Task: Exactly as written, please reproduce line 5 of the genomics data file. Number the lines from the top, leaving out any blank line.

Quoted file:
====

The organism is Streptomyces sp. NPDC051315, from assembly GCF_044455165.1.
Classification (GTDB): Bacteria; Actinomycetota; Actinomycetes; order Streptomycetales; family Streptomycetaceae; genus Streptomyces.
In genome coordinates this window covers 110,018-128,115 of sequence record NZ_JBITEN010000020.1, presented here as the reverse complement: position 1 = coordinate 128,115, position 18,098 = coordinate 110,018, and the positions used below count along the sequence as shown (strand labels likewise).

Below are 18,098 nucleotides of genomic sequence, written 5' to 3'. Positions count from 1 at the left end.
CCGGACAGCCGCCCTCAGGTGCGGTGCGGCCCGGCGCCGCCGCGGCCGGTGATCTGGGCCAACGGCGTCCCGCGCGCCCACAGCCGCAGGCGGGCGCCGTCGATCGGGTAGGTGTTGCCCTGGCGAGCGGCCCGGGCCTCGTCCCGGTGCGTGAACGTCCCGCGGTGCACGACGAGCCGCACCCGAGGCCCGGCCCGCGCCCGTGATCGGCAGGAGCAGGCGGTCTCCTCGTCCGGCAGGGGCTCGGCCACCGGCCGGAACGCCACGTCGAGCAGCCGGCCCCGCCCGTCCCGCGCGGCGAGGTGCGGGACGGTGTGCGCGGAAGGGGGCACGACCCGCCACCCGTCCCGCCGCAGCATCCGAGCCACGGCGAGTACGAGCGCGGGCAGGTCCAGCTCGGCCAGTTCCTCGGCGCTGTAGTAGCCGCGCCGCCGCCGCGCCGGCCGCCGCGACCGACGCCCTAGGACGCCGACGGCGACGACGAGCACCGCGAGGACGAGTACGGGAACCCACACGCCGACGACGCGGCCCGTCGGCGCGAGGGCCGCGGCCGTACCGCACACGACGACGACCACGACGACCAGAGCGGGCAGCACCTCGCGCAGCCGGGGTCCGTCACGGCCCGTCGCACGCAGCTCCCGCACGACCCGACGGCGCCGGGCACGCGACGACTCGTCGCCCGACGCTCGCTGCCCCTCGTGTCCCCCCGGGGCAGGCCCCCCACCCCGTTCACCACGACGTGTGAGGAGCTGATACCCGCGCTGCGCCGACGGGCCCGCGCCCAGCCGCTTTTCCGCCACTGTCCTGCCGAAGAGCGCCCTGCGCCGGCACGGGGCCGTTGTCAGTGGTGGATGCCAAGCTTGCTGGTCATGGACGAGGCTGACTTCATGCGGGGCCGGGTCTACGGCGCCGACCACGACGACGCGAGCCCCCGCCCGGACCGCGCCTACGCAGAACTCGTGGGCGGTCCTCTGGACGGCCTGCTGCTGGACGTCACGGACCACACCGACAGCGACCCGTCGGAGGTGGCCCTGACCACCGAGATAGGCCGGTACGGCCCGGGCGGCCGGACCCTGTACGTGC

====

CCGGACAGCCGCCCTCAGGTGCGGTGCGGCCCGGCGCCGCCGCGGCCGGTGATCTGGGCCAACGGCGTCCCGCGCGCCCACAGCCGCAGGCGGGCGCCGTCGATCGGGTAGGTGTTGCCCTGGCGAGCGGCCCGGGCCTCGTCCCGGTGCGTGAACGTCCCGCGGTGCACGACGAGCCGCACCCGAGGCCCGGCCCGCGCCCGTGATCGGCAGGAGCAGGCGGTCTCCTCGTCCGGCAGGGGCTCGGCCACCGGCCGGAACGCCACGTCGAGCAGCCGGCCCCGCCCGTCCCGCGCGGCGAGGTGCGGGACGGTGTGCGCGGAAGGGGGCACGACCCGCCACCCGTCCCGCCGCAGCATCCGAGCCACGGCGAGTACGAGCGCGGGCAGGTCCAGCTCGGCCAGTTCCTCGGCGCTGTAGTAGCCGCGCCGCCGCCGCGCCGGCCGCCGCGACCGACGCCCTAGGACGCCGACGGCGACGACGAGCACCGCGAGGACGAGTACGGGAACCCACACGCCGACGACGCGGCCCGTCGGCGCGAGGGCCGCGGCCGTACCGCACACGACGACGACCACGACGACCAGAGCGGGCAGCACCTCGCGCAGCCGGGGTCCGTCACGGCCCGTCGCACGCAGCTCCCGCACGACCCGACGGCGCCGGGCACGCGACGACTCGTCGCCCGACGCTCGCTGCCCCTCGTGTCCCCCCGGGGCAGGCCCCCCACCCCGTTCACCACGACGTGTGAGGAGCTGATACCCGCGCTGCGCCGACGGGCCCGCGCCCAGCCGCTTTTCCGCCACTGTCCTGCCGAAGAGCGCCCTGCGCCGGCACGGGGCCGTTGTCAGTGGTGGATGCCAAGCTTGCTGGTCATGGACGAGGCTGACTTCATGCGGGGCCGGGTCTACGGCGCCGACCACGACGACGCGAGCCCCCGCCCGGACCGCGCCTACGCAGAACTCGTGGGCGGTCCTCTGGACGGCCTGCTGCTGGACGTCACGGACCACACCGACAGCGACCCGTCGGAGGTGGCCCTGACCACCGAGATAGGCCGGTACGGCCCGGGCGGCCGGACCCTGTACGTGC